# Any array takes at least log(n!) compairs to be sorted [duplicate]

I have to prove that there is no comparison based algorithem that can sort a randomly given array in less than log(n!) steps. Lets say the array has 5 elements, it is impossible to sort it (using comparison based algorithem) in just 6 steps. Can you guys help me out with this?

• This is a standard proof that you can probably find in any resource that deals with computational complexity or algorithm analysis. If you've found such proofs and there's something specific that you don't understand about them, please ask a question about that point. Otherwise, please do a little research. – David Richerby Jul 29 '19 at 12:57

The statement is not quite rigorous. Sorting requires at least $$\lg(n!)$$ comparisons in the worst case. Because you can very well design an algorithm that would check that the array is already sorted and stop if true. Such an algorithm would indeed sort a sorted array in $$n-1$$ comparisons.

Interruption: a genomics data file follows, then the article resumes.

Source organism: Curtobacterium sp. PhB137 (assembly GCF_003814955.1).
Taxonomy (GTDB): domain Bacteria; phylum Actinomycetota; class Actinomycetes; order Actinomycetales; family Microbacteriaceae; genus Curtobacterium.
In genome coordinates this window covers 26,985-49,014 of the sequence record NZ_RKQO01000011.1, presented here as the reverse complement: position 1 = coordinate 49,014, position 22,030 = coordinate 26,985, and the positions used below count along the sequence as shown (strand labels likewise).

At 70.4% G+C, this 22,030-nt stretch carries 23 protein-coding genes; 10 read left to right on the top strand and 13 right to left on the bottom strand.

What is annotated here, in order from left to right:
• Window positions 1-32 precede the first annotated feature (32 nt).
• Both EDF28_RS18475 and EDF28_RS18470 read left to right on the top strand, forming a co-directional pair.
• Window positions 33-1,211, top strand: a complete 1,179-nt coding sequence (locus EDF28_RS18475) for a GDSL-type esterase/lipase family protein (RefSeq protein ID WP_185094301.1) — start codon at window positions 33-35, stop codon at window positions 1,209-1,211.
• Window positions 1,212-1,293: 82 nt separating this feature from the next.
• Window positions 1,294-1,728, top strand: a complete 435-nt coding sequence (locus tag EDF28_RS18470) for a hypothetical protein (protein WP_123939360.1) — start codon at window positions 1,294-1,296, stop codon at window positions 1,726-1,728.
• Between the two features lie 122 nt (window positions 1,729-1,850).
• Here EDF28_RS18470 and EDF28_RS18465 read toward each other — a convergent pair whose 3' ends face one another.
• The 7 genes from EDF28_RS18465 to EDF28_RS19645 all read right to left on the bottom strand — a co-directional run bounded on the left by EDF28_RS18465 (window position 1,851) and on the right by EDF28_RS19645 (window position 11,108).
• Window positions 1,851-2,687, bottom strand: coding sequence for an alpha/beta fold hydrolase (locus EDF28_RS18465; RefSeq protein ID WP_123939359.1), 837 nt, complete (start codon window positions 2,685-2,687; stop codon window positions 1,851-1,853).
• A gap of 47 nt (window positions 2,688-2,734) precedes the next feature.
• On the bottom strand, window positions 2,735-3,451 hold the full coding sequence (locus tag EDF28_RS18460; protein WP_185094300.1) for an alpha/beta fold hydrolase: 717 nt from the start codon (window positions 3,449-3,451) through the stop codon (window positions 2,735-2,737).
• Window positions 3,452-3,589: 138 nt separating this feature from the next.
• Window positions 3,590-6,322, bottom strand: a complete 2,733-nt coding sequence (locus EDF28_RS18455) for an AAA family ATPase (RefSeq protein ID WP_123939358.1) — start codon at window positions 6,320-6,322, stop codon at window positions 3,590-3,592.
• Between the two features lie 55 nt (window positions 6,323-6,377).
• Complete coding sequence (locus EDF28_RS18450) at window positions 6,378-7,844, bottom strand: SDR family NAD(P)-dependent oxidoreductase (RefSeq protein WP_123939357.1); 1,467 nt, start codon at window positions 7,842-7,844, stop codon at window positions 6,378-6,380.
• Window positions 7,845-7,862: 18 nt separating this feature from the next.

This said, you can permute an array of $$n$$ elements in $$n!$$ ways, and to "unpermute" you need to somehow identify the permutation. A comparison-based algorithm is a binary decision tree, and the depth of such a tree having $$n!$$ leaves must be at least $$\lceil\lg n!\rceil$$ (because a binary tree of depth $$d$$ has at most $$2^d$$ leaves).
There are n! ways how n items in an array can be arranged. If you have k comparisons each with two possible outcomes, then you have a total of $$2^k$$ possible outcomes.
Therefore, if $$2^k < n!$$, there are at least two different arrangements of the data where all comparisons produce the same result. Since you cannot know which arrangement of data you have, you cannot sort them both correctly.